In the two decades before the Hepburn Act’s enactment, two entities vied for the right to coordinate the price and distribution of coal. The first—a group known as the Joint Conference of Miners and Operators of the Central Competitive Field—was the child of the United Mine Workers.The second—a group of coal-hauling railroads known as the Seaboard Coal Association—was the child of J. P. Morgan and the Pennsylvania Railroad. Understanding their struggle for power (and why capitalists rather than workers won), can help us better understand the stakes of antitrust.
One of the key theses of Marx’s Capital is the primacy of production over circulation. But there is ample reason to believe this is a false dichotomy: exploitation and surplus value creation happen both in the spheres of production circulation. So where does that leave us?
Anti-monopolists are right to worry about the concentrated power of institutional investors, but they are wrong to treat them as all bad. Common ownership presents an opportunity for the left to divide the interests of capitalists.
In a recently published article, we use the case of agricultural market liberalization in India to explore what we see as a counter-intuitive aspect of neoliberal governance: that paradoxically, states may desire particular kinds of markets – and hence market actors – to strengthen their political control.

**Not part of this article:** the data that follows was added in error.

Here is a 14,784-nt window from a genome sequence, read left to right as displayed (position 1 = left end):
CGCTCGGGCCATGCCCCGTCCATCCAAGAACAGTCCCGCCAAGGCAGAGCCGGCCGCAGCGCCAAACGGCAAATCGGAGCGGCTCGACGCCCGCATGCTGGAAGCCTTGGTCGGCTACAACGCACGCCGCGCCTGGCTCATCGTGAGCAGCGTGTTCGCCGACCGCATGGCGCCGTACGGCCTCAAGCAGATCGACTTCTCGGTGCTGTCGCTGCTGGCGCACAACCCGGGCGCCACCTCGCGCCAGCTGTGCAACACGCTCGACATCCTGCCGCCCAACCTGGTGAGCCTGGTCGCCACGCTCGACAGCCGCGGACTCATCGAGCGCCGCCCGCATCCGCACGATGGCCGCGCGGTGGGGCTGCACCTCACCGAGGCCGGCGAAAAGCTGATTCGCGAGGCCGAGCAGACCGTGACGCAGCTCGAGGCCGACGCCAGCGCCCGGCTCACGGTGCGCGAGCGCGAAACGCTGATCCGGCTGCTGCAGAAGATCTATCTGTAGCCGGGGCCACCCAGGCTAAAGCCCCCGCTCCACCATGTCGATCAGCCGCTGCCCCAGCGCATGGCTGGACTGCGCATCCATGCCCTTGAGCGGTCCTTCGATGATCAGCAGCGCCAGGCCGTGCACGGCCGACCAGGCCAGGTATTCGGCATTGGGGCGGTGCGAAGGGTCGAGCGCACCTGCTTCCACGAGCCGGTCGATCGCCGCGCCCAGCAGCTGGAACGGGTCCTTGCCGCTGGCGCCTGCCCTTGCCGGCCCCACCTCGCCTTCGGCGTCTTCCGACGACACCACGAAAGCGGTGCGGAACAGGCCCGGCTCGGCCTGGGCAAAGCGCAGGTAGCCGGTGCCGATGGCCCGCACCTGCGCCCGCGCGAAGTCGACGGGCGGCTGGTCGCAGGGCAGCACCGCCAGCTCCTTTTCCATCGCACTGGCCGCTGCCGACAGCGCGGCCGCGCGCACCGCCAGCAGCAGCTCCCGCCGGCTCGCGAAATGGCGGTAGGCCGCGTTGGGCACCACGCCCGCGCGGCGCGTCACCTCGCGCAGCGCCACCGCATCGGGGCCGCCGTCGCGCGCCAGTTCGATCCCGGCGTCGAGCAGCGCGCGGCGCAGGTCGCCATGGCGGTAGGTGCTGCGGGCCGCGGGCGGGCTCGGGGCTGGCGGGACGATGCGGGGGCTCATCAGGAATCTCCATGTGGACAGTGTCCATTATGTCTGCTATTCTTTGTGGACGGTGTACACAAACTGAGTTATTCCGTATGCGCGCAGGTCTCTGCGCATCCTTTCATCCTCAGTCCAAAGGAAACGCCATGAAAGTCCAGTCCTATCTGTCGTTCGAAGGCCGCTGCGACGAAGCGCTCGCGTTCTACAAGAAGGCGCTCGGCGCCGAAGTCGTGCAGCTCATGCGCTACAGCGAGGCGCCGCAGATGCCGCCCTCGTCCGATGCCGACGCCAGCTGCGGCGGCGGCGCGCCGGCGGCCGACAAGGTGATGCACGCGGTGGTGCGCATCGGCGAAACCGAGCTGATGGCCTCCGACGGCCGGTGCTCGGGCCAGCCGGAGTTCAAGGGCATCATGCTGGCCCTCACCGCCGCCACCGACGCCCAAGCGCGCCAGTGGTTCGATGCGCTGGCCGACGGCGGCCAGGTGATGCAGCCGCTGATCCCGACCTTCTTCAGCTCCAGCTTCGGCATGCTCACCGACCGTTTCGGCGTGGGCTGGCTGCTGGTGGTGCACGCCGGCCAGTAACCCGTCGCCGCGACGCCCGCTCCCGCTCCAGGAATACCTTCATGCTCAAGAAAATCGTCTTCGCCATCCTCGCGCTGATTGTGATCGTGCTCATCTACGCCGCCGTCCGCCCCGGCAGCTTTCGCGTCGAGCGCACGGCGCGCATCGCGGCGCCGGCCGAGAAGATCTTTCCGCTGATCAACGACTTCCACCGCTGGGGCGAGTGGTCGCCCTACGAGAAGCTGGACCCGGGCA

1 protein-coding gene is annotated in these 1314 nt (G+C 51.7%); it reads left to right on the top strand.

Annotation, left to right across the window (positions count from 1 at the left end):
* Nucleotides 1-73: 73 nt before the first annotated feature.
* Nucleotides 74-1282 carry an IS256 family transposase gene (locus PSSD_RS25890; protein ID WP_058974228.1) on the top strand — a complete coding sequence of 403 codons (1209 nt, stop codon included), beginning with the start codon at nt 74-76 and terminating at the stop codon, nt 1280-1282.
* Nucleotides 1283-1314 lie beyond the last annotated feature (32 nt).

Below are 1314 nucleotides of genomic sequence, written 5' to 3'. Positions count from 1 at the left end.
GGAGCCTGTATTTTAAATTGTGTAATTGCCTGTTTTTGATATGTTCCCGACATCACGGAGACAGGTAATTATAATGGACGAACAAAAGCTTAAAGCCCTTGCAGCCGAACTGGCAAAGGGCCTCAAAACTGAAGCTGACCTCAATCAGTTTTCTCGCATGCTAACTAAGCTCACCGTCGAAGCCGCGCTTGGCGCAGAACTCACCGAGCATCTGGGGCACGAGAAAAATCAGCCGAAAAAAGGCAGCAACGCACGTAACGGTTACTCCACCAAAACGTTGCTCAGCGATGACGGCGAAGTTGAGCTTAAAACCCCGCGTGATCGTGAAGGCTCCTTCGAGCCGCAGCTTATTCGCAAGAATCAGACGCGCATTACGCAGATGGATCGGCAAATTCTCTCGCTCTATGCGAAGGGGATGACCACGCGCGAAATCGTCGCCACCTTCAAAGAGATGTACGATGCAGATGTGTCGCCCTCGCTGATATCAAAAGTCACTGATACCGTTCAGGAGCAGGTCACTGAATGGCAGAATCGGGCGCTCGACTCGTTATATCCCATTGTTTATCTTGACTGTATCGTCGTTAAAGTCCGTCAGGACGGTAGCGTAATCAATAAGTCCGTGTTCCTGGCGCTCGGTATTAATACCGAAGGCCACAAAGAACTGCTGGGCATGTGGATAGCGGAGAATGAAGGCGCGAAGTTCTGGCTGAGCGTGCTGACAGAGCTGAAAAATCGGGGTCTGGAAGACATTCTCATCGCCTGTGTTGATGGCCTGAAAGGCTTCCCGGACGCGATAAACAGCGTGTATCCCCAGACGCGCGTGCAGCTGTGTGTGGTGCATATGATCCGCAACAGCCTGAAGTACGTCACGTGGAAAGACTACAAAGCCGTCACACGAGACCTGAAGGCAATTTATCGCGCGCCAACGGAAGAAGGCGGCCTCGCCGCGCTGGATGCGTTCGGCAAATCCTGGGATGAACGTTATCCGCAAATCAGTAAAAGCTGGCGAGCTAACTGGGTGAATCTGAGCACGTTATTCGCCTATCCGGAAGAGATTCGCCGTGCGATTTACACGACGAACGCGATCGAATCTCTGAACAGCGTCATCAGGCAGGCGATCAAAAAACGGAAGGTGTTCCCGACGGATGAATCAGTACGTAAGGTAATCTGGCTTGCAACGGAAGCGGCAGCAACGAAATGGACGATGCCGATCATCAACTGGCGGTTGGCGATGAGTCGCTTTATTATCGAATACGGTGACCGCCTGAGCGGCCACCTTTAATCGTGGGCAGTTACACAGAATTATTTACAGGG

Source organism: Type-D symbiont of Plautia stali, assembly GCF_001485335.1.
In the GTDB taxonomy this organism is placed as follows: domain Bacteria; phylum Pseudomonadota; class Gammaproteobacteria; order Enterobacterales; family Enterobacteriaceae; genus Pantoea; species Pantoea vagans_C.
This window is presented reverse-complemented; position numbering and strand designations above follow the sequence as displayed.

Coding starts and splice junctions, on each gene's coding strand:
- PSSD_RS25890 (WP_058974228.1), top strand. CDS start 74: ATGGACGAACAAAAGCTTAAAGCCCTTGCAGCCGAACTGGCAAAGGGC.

Whether or not an information fiduciary model would be the best way to regulate data governance, it is not guilty of many of the accusations that Lina Khan and David Pozen lob at it.
What the “deregulation” of electricity provision–and the ideology of marginal cost pricing that buttressed it–has to do with the catastrophic failures of electricity provision in Texas.
The surge in US economic inequality since the 1970s was powerfully driven by politics and policy. Firms and individuals actively shaped market governance – from corporate governance to labor regulation – in their own favor and then took advantage of that favorable governance in the marketplace. This “inequality snowball” was particularly pronounced in the United States because firms were more aggressive in their business and political strategies and because the political system delivered more winner-take-all policy outcomes than the more consensual political systems of continental Europe and Japan.
To understand what’s at stake in the fight for rent cancellation, we first need to understand the significance of rent. In the US, rent is the vehicle for a wealth transfer from the poorest third of the population to a mere 7% of US residents and a relatively small number of corporate entities. The mom-and-pop landlords that make up that 7% face more precarity than their corporate counterparts, underlining the importance of COVID-19 mortgage cancellation. But many tenants live one paycheck away from homelessness, representing a far greater and more vulnerable segment of the population.
I follow Patricia Williams, Angela Harris & Aysha Pamukcu, in arguing universal rights, to basic income and other resources, are insufficient but necessary ingredients for justice. Indeed, I argue for permanent, non-discretionary funding of these rights. No one truly knows how much money the U.S. government spends encoding and encasing private property rights, much less private capital’s rights to coordinate or contract. In many ways, these costs are “baked into” society. So, ultimately, should it be for rights to income, healthcare, housing, education, employment for all.